The referee is the chief official and controls the game. He is to enforce the rules and decide any disputed points or calls. His decisions on points of fact connected with the play shall be final so far as the result of the game is concerned. His general location will be behind the team in possession of the baton. He may call a referee’s time-out at anytime during the course of the game for consultation with other officials. 

Back Judge

A back judge will have the same duties as the referee except from the opposite vantage point. He is considered second in command to the referee. The back judge will be located behind the defensive team and enforce the rules where needed. He will situate far enough back so as not to impede the flow of action. Once the action has passed by the back judge he should move to the best vantage point in order to observe the overall action.

Side Judges

There will be two side judges to assist the referee and back judge in controlling the game in accordance with the rules. Their main duties are to indicate when the baton is out of play, which team is entitled to possession and if the defensive team is offside. One will be responsible for the time and recording team time-outs; the other will be responsible for the score. They will locate near the side lines of the field at the point of scrimmage, opposite of the other. They will move with the action along the sides of the field. The side judges will change sides for the second half. If the side judges observe an offensive player on or crossing the line of scrimmage unknowingly, one or both of the judges will hold up a clinch fist overhead, signaling the attack has commenced whether any of the players are aware of it or not.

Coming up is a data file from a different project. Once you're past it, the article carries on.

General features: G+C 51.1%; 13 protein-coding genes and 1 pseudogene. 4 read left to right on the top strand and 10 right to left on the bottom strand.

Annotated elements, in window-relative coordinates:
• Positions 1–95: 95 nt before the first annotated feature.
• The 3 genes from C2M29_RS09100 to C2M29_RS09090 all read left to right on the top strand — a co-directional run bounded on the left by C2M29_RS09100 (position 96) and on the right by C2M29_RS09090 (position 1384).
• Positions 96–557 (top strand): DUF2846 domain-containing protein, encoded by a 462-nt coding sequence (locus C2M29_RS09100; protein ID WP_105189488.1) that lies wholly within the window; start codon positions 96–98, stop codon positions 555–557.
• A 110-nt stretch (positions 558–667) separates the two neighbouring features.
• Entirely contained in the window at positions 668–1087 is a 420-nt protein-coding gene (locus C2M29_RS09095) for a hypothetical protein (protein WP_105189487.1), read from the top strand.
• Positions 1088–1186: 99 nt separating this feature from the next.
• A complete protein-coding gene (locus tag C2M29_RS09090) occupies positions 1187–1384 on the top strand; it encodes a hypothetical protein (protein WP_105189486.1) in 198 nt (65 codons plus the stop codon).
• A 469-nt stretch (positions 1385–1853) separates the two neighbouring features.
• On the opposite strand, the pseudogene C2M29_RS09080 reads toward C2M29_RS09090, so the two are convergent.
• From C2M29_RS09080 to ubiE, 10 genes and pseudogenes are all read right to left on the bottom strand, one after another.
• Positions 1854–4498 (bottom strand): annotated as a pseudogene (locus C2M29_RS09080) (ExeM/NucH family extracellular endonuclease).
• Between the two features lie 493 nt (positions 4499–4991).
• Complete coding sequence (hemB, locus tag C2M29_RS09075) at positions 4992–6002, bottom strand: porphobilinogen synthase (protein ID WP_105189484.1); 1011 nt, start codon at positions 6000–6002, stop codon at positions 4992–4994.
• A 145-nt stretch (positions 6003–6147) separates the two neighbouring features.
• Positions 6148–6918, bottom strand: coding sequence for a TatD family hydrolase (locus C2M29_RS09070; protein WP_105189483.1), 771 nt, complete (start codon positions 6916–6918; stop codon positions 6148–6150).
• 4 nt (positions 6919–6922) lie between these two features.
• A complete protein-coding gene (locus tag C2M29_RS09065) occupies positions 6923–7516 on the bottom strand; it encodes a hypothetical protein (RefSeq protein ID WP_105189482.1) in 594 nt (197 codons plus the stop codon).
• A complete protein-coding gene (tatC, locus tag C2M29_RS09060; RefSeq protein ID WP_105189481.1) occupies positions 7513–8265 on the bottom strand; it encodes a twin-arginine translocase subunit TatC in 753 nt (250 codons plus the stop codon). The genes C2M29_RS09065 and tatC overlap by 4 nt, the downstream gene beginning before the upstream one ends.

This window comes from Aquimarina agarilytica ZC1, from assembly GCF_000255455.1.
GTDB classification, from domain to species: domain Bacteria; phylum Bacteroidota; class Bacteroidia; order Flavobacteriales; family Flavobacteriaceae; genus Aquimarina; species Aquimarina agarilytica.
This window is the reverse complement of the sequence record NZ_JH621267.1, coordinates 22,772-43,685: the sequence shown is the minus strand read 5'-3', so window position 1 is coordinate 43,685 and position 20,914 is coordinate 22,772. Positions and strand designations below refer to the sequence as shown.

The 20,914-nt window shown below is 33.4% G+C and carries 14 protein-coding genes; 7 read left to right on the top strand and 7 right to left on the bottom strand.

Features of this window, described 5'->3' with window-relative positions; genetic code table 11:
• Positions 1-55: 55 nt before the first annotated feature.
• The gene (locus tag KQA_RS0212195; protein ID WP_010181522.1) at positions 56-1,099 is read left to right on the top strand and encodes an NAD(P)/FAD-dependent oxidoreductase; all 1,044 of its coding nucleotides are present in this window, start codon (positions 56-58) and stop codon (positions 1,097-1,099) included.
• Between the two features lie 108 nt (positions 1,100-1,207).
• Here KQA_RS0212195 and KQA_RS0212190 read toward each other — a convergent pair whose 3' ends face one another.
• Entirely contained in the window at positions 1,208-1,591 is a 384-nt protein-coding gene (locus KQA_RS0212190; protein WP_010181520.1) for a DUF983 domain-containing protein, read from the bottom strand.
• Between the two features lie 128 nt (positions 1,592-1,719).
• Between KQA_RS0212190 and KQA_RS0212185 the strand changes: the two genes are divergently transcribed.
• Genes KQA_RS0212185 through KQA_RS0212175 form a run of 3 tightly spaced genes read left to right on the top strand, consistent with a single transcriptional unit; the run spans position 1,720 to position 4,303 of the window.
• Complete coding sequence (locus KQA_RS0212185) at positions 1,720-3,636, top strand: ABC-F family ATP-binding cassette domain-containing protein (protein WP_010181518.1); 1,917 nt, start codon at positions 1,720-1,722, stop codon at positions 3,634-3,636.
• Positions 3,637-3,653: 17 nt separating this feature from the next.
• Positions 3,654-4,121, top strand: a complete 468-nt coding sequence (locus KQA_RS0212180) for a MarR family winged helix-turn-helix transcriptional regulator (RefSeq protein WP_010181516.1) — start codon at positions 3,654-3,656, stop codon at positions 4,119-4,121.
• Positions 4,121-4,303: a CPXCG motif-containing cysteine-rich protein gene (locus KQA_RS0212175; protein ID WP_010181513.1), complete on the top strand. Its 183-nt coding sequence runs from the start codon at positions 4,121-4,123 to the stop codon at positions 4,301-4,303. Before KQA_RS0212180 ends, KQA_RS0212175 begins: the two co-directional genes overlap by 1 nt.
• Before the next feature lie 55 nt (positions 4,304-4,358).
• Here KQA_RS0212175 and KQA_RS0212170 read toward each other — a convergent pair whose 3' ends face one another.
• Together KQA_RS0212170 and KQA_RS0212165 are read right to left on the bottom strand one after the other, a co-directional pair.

Marker Official

The marker official will carry a cone marker and scrimmage line marker that will be equipped with numbered flaps and a measuring tape. Once the side judge has established the line of scrimmage, the assistant will place the scrimmage line marker just outside the boundary line behind the side judge and will flip the number panel to the correct attack number. Then with the tape measure will mark off the 5 meter line with the cone marker. After the attack, if there are no penalties, the marker official will take the equipment to the next line of scrimmage as established by the side judge